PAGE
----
Model Train Express - Articles & advice for model train enthusiasts

model trains for christmas | Model Train Express

Some had wheels that turned, but these had to be pushed or pulled. A few of the early 19th-century push toy rails were made of tinplate, such as the large, durable, stylized locomotive toys in the U.S., that were painted red and gold and decorated with hearts and flowers. model trains for christmas

Around 1875, technological improvements in materials and manufacturing enabled tin to be scraped, cut, wrapped, and lithographed faster than ever before.
Toy trains were revolutionized when Märklina German firm that specialized in doll house accessories, sought to create an equal toy for boys in which a continuous revenue stream could be guaranteed by selling add-on accessories for decades after the first purchase. Along with boxed sets containing a train and monitor, Märklin offered extra track, rolling stock, and buildings offered separately, creating the predecessor to the modern model train layout featuring buildings and scenery in addition to a working train.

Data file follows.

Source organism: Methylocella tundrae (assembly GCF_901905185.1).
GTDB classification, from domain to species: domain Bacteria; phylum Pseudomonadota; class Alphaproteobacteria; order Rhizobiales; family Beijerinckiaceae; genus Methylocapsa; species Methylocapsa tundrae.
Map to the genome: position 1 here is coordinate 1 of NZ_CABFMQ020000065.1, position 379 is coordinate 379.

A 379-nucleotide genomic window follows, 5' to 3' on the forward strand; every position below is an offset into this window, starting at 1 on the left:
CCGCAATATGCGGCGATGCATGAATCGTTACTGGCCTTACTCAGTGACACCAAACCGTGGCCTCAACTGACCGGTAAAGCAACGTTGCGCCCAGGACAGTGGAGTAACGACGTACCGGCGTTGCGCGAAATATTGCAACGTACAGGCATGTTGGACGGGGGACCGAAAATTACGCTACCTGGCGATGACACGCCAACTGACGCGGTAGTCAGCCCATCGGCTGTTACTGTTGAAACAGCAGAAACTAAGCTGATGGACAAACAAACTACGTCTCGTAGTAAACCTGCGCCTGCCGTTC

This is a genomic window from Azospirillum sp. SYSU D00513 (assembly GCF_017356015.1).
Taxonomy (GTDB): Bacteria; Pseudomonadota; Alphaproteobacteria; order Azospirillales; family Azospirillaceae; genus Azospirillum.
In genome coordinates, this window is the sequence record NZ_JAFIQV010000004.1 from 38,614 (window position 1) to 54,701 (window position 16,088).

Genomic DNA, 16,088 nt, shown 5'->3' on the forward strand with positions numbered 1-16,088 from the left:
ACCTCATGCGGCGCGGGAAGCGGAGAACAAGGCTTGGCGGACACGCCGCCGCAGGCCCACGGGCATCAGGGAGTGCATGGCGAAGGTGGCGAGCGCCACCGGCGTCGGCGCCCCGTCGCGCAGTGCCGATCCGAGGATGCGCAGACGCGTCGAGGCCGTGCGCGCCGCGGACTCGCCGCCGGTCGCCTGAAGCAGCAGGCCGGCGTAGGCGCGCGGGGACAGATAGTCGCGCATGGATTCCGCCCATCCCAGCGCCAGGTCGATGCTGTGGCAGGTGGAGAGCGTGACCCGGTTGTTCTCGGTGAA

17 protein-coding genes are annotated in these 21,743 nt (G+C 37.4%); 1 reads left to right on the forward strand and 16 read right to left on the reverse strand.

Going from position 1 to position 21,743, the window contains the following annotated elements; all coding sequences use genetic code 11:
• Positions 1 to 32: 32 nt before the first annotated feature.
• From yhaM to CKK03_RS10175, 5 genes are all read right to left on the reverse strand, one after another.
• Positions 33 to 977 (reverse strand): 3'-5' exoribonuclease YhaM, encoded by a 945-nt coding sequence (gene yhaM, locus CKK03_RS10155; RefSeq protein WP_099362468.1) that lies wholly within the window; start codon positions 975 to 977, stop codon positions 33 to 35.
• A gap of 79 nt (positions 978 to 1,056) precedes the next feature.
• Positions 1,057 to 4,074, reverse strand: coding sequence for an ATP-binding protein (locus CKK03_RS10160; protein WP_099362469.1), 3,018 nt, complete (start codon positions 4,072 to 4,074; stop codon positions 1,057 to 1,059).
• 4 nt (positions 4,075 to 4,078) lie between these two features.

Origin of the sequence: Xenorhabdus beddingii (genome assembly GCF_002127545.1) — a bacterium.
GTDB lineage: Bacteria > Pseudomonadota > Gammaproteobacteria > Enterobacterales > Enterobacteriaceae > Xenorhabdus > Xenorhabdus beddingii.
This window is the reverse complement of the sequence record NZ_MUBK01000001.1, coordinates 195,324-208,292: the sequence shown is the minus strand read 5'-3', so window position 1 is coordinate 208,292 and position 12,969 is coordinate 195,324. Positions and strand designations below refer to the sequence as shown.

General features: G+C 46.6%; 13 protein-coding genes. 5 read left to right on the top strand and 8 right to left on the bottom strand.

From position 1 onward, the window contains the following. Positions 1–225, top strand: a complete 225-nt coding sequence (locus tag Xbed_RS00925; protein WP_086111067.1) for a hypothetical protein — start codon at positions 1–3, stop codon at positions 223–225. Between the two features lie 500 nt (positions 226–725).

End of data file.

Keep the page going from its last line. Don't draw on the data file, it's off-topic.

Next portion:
Electric trains followed, with the first appearing in 1897, produced from the U.S. company Carlisle & Finch. As home use of power became more common from the early 20th century, electric trains gained popularity and as time went on, these electric trains grew in sophistication, gaining lighting, the ability to change management, to emit a whistling noise, to smoke, to couple and uncouple cars and even load and unload cargo. Toy trains from the first half of the 20th century were frequently made of lithographed tin; afterwards trains were often made mainly of plastic.
Pull toys and wind-up trains were marketed by kids, while electrical trains were marketed towards teenagers, especially teenaged boys.

Now, S gauge and O gauge railroads are still considered toy trains by their own adherents and are often accessorized with semi-scale model buildings by Plasticville or even K-Line (who owns the rights to the Plasticville-like buildings produced by Marx from the 1950s to the 1970s). However, as a result of their high cost, one is more likely to find an HO scale or N scale train set at a toy shop than a O scale collection.

Many modern electrical toy trains contain sophisticated electronic equipment which emit digitized sound effects and permit the operator to safely and easily run several remote control trains on one loop of course. In recent decades, many toy train operators will operate a train with a TV camera in the front of the engine and hooked up to a screen, such as computer monitor. This will show an image, like that of a genuine (smaller size) railroad)

Thanks for your interest in model trains for christmas